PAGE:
kagome moon


Dark Moon, we hear You call us

Bright Moon, we call Your Name

Crescent Moon, we sing with You

Crescent Moon, we sing with you

Ivo Dominguez, Jr.

In the sky tonight, the moon is waxing, but the cloth insisted that it be a waning moon. You can’t argue with the cloth. It knows about the time for letting go and spilling out. The old bamboo basket is falling to bits; it won’t hold anything more. It reminds us of the beauty of impermanence and the folly of attachment. Nothing endures, not even this moment.

If you understand that this truth is beautiful, and not the least bit sad, then you have spent time on a mountaintop, watching the clouds shift and twist, casting strong shadows over the valley. You have known that happiness is found within.

Don’t ask me.  I am just learning. The hands stitch, and the heart follows. But the cloth knows.


There’s a myth that silk is delicate and that it must always be dry cleaned. Um. No.

Silk is the stuff of vintage parachutes. Would you drift from the sky under something delicate?

Some commercially dyed silk does bleed a lot of color when washed. Isn’t that part of the charm? Isn’t the resulting fabric surprisingly different? Don’t you want streaking and mottling on your fabric?  I sure do!

I’m sorting through my small pile of scrap fabrics, looking for murky shades of violet, aubergine, teal and forest green. I shall wash every one of them to bring out their true (im)perfection.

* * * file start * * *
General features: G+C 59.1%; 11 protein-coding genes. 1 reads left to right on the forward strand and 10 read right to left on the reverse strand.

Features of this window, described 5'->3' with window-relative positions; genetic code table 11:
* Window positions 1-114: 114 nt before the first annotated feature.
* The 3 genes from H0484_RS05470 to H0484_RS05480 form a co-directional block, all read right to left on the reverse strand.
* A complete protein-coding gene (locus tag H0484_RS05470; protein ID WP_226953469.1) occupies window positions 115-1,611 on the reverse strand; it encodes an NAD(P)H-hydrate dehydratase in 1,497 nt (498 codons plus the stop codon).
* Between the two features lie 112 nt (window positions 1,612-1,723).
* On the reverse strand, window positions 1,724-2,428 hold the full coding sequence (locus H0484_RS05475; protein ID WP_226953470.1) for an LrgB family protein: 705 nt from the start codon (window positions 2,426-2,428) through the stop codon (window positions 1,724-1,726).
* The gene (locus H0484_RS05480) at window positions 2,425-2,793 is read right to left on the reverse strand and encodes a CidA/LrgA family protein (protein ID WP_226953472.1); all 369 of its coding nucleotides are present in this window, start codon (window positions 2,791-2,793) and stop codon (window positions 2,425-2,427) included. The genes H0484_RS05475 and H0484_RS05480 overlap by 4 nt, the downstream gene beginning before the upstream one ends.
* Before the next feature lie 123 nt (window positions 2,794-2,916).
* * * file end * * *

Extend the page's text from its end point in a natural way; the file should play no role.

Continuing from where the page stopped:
Isn’t the silk gazaar wondrous?  One layer is murky and translucent, a perfect veil. Two or three layers become opaque, secretive. This fabric demands to be pulled and tucked into layers and washes of color.


Isn’t Spring the perfect season for preparations?

I am an indifferent housekeeper most of the year, but there’s something about spring cleaning that resonates with me. While cloth ideas are tumbling around in my thoughts, I find the rhythm of cleaning and polishing sends me into that light trance state where my best cloth ideas are born.

Is there enough scrap?  I’m fearful that I may not have enough silk to make something interesting in the next workshop with Jude Hill. It’s going to be a small garment, perhaps using one meter of cloth. I don’t quite know its story yet. What is here that I would honor in a piece of cloth?

  • egret
  • waters of the Sound
  • the scraps of gentleness that I cherish in the midst of harshness

What is in my heart that I would honor in a piece of cloth?

  • the moment. this one. the one they call Now
  • peace
  • stillness

Questions and questions.  Only one picture today.  I don’t know what half of these things really look like.


gypsy cloth

Well, it’s done. My fingers ache from stitching, and I am pleased enough for a first effort.  I had gotten a bit muddled between what was supposed to be tacked and what was supposed to be quilted as the final step, so I made extra work for myself, blind tacking the back in places where I had already quilted the front.  Live and learn.

The moodiness of the colors appeals to me on a cold February night.  Winter might be here, at last, and these colors speak of dark nights and snug caravans.

I thought of adding beads, but that didn’t seem to suit.  What do you think about coins and bells?

zen gardens

What if I did weave new cloth from all sorts of strips in soft grey, amethyst, lichen and moss colours? Then, what if I applique some irregular shapes and rake it with parallel lines of stitching throughout? Might it make an interesting garment?